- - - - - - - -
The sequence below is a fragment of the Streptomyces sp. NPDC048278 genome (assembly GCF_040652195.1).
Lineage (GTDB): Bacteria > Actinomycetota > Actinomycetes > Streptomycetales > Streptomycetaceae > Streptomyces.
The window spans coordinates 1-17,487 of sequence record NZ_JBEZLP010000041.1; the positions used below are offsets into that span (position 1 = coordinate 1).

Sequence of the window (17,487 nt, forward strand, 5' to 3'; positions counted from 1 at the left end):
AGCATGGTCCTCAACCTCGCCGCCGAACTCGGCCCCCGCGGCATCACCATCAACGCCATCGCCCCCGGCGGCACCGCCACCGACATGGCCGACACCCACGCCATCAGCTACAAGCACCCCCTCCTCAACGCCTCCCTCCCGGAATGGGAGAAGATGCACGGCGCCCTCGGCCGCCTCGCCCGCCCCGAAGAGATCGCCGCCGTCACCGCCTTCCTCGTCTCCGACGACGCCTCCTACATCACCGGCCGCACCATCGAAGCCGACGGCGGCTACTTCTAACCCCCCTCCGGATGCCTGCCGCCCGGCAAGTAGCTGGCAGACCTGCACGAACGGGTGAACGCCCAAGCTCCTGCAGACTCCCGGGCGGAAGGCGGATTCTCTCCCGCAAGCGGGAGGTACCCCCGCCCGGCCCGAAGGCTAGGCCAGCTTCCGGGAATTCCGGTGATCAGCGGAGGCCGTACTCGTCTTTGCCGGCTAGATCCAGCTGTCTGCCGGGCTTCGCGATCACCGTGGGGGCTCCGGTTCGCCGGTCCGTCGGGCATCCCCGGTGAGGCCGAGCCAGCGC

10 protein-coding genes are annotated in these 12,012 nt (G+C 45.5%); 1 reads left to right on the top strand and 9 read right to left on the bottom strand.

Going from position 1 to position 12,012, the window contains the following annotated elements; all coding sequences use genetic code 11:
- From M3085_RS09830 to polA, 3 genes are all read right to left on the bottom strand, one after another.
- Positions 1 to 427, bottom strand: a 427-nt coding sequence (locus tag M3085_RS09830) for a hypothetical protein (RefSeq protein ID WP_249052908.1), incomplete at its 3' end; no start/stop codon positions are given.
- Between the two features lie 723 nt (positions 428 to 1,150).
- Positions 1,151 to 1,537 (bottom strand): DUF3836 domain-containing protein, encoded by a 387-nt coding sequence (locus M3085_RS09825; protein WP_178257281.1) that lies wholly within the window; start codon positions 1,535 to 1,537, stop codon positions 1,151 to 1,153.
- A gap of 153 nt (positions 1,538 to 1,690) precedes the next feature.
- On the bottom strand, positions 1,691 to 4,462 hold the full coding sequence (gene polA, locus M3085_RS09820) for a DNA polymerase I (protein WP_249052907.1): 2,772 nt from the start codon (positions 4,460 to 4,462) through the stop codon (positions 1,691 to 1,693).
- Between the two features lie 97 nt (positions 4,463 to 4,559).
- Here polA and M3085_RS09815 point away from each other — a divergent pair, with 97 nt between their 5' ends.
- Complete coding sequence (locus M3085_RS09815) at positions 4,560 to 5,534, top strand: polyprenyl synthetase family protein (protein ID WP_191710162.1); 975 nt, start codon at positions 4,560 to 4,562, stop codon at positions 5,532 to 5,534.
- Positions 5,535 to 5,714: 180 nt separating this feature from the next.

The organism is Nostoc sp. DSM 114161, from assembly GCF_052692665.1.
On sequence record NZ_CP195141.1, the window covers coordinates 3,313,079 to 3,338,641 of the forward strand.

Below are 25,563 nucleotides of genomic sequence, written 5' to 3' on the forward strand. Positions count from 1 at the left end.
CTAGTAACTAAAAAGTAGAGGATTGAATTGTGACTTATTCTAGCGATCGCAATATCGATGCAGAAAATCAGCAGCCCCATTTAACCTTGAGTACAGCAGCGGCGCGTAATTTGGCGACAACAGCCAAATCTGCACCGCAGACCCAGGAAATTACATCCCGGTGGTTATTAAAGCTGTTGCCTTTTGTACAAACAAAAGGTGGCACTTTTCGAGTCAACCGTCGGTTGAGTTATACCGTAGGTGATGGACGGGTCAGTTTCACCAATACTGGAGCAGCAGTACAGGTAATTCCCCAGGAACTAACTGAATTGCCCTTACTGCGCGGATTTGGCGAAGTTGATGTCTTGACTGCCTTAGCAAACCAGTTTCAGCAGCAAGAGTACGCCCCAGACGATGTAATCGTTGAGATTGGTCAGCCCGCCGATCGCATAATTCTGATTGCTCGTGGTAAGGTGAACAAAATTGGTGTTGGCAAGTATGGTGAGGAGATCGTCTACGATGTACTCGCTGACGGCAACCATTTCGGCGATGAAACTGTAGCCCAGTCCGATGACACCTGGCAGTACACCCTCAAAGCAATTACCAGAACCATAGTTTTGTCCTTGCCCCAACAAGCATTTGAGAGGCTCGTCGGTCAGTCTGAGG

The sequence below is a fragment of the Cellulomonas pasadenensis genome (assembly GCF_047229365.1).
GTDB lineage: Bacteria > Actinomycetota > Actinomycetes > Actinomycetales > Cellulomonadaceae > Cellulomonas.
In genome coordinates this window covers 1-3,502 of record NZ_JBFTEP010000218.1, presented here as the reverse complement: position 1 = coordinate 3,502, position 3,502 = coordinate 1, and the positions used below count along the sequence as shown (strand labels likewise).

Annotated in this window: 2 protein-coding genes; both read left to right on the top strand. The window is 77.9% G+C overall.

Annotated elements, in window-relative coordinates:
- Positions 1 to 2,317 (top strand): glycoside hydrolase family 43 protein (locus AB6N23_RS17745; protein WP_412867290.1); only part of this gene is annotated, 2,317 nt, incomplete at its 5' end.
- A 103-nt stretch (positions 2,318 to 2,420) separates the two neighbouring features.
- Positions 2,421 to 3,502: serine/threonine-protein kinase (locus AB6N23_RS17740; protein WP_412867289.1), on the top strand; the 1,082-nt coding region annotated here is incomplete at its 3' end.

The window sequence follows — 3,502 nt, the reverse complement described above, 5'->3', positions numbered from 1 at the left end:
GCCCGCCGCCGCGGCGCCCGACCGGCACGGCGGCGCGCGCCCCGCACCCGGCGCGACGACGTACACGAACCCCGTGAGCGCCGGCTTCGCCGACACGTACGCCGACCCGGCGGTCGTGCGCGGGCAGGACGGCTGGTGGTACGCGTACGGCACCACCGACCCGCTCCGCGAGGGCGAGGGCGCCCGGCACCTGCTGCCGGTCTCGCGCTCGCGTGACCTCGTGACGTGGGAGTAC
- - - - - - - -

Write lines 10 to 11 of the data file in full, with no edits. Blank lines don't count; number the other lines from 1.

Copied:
- Between the two features lie 723 nt (positions 428 to 1,150).
- Positions 1,151 to 1,537 (bottom strand): DUF3836 domain-containing protein, encoded by a 387-nt coding sequence (locus M3085_RS09825; protein WP_178257281.1) that lies wholly within the window; start codon positions 1,535 to 1,537, stop codon positions 1,151 to 1,153.